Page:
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Ferrari first, on and off the track
Alan Baldwin | January 21, 2005 10:15 IST
Bernie Ecclestone has said often enough that Formula One is Ferrari.
The announcement of a new agreement between the sport's governing body, commercial rights holder and world champions only serves to emphasise the point.
In any power struggle for control of the cash-generating glamour sport, two things are traditionally deemed to matter more than anything.
One is the involvement of Ferrari, the only team to have competed in Formula One since the first championship in 1950 and by far the most recognisable brand and most successful contenders.
The second is the Monaco Grand Prix and the one can be counted on going with the other.
Ferrari have now committed to Formula One until 2012, and by that they mean the championship governed by the International Automobile Federation and run by Ecclestone, who holds the commercial rights for 100 years.
With the Italians on board, the 74-year-old Ecclestone can justifiably sit back and smile only weeks after some had portrayed him as a spent force.
The Grand Prix World Championship (GPWC) set up by carmakers, including Ferrari, to plan for their own series from 2008 when an existing 'Concorde Agreement' expires will now either have to decide whether to go it alone without Ferrari or capitulate.
The chances are that more deals will be done with Ecclestone.
The GPWC now has effectively only three members -- Mercedes, Renault and BMW -- while the teams are being offered a $500 million sweetener over the next three years if they follow Ferrari's example and sign up.
Ferrari are special and they know it.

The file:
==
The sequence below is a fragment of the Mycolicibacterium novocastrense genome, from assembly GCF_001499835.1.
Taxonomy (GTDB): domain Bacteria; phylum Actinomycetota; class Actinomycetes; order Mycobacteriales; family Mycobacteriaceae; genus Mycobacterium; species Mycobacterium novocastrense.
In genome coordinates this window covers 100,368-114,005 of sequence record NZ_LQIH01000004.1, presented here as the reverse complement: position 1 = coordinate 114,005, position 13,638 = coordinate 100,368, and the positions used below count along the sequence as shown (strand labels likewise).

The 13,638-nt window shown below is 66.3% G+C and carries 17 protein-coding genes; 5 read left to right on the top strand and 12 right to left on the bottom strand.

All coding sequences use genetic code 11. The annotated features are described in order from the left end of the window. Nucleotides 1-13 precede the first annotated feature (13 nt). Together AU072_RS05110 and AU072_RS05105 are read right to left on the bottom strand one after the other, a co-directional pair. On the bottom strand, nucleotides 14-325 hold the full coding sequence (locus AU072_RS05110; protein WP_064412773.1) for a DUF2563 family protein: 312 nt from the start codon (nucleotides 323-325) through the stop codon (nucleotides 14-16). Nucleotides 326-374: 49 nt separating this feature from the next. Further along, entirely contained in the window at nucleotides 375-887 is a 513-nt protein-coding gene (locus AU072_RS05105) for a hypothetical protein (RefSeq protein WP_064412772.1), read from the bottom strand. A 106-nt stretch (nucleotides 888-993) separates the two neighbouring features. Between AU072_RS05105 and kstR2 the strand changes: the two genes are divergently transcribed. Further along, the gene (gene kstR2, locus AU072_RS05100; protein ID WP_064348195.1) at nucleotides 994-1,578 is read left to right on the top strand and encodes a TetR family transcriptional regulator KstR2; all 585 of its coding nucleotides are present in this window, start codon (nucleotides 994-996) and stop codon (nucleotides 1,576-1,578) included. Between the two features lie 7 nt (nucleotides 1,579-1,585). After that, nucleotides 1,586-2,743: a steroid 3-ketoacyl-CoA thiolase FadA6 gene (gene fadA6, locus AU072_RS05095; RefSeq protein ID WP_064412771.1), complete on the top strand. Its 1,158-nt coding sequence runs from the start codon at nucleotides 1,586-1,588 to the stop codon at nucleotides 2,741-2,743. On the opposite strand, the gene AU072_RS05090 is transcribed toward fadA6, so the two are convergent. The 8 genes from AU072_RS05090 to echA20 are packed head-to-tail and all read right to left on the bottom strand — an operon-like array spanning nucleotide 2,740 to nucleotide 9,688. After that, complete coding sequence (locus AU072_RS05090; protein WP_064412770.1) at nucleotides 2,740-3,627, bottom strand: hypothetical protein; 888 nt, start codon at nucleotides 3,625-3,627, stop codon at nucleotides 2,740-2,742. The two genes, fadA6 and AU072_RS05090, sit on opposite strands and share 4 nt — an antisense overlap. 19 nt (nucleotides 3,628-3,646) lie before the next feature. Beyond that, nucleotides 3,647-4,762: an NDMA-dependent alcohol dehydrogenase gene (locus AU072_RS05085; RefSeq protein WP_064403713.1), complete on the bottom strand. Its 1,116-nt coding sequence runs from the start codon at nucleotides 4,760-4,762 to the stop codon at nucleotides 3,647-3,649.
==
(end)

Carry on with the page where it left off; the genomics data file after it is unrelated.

So too do the powers that be, however frustrating that is to the champions' rivals who have seen them win the last six constructors' titles and believe that everything is tilted in their favour.
According to Ecclestone, the Concorde Agreement has to be agreed first by Ferrari, himself and the FIA before the others are invited to sign.
It was only after the deal was done that the rest of the teams were contacted.
There were those who detected a conflict of interest in Ferrari's position towards the GPWC and their decision to side with Ecclestone.
But Ferrari, like many people in the paddock, appear to have seen the GPWC as primarily a pressure-group to extract more money from Ecclestone.
"As far as GPWC is concerned, it has served its function by securing a better deal for the team as well as opening the door for the other teams to do similar deals with Ecclestone," said a Ferrari spokesman.
"This is not just about money," he added. "This is about securing Ferrari's future in Formula One without the team being a drain on the resources of the road car company."
Behind that statement lies the fact that even hugely-successful Ferrari, with sponsors paying tens of millions to be associated with them and seven times champion Michael Schumacher, are feeling the squeeze.
When Ferrari president, also Fiat chairman, Luca di Montezemolo warned that Ferrari's presence in Formula One could not be taken for granted, he was not just scaremongering.
Ferrari, a small volume producer of exclusive dream machines, could not fund their racing programme from the sale of road cars alone, unlike car giant rivals such as Toyota or Mercedes.
Parent Fiat has enough financial headaches of its own.
While a flotation of Ferrari has been put on hold because the conditions were not right, the company is clearly a far more attractive proposition if the Formula One costs can be covered without looking to shareholders.
From 2008 Ferrari can now expect to fund their racing from sponsorship, the sport's revenues, merchandising and other commercial rights.
Ferrari are staying put. It remains to be seen whether all the other manufacturers, having failed to set the agenda and overcome Ferrari's favoured status, are as well.
Formula One: The Complete Coverage